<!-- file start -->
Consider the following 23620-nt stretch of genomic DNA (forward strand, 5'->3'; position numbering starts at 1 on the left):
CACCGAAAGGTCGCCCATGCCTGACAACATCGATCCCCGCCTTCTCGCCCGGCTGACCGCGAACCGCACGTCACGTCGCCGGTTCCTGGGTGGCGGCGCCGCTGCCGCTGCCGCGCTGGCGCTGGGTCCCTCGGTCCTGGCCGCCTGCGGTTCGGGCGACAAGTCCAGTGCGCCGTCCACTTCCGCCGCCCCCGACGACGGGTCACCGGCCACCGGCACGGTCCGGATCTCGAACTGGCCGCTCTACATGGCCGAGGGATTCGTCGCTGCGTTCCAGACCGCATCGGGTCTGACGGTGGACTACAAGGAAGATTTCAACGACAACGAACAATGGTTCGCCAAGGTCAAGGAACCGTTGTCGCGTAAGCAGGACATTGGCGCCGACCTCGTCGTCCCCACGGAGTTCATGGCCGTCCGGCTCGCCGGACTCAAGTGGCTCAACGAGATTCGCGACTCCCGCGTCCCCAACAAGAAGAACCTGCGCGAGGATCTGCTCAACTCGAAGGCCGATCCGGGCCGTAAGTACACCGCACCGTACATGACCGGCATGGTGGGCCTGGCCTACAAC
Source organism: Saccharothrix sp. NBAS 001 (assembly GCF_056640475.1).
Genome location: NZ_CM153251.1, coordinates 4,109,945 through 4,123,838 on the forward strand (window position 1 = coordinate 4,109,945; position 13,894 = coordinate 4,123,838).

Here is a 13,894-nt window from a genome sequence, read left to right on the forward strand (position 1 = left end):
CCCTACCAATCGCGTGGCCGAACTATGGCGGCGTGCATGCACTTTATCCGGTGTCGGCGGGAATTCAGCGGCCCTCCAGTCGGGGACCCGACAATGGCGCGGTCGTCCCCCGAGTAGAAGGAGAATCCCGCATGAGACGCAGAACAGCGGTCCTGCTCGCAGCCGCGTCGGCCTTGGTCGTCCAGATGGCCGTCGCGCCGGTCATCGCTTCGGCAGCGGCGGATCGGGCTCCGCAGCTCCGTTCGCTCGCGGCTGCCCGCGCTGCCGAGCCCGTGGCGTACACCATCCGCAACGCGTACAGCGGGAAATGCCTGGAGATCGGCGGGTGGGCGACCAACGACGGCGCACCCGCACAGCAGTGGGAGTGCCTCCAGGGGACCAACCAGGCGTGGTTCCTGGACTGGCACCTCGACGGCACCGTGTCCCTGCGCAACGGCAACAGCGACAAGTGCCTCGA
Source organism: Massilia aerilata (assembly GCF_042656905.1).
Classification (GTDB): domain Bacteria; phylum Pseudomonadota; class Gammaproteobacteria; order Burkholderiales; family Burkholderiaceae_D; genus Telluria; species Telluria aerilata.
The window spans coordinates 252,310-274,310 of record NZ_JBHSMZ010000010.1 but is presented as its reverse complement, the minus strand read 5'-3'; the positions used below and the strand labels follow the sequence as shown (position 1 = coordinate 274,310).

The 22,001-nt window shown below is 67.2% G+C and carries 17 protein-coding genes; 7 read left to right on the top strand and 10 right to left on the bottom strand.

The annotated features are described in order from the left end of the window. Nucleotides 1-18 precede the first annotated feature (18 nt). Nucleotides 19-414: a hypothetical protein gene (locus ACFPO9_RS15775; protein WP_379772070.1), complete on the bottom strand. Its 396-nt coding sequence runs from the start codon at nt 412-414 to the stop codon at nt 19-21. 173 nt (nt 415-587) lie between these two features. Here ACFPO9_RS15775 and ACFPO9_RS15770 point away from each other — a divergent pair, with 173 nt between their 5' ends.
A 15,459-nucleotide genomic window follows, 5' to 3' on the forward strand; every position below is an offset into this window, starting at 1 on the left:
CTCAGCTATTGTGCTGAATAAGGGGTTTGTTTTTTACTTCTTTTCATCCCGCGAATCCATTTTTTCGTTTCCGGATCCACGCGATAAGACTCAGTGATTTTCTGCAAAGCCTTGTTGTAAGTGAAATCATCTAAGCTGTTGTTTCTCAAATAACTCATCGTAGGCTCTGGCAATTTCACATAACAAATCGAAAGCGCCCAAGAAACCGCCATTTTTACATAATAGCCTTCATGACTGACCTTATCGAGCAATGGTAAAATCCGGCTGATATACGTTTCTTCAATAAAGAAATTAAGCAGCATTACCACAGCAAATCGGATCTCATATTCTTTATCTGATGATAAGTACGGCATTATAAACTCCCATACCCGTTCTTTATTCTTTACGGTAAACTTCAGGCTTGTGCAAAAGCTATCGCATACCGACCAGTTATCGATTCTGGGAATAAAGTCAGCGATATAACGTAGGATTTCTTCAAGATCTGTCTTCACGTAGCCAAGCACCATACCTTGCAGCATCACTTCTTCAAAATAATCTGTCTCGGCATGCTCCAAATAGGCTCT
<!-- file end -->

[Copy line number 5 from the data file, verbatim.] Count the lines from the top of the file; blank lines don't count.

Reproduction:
Here is a 13,894-nt window from a genome sequence, read left to right on the forward strand (position 1 = left end):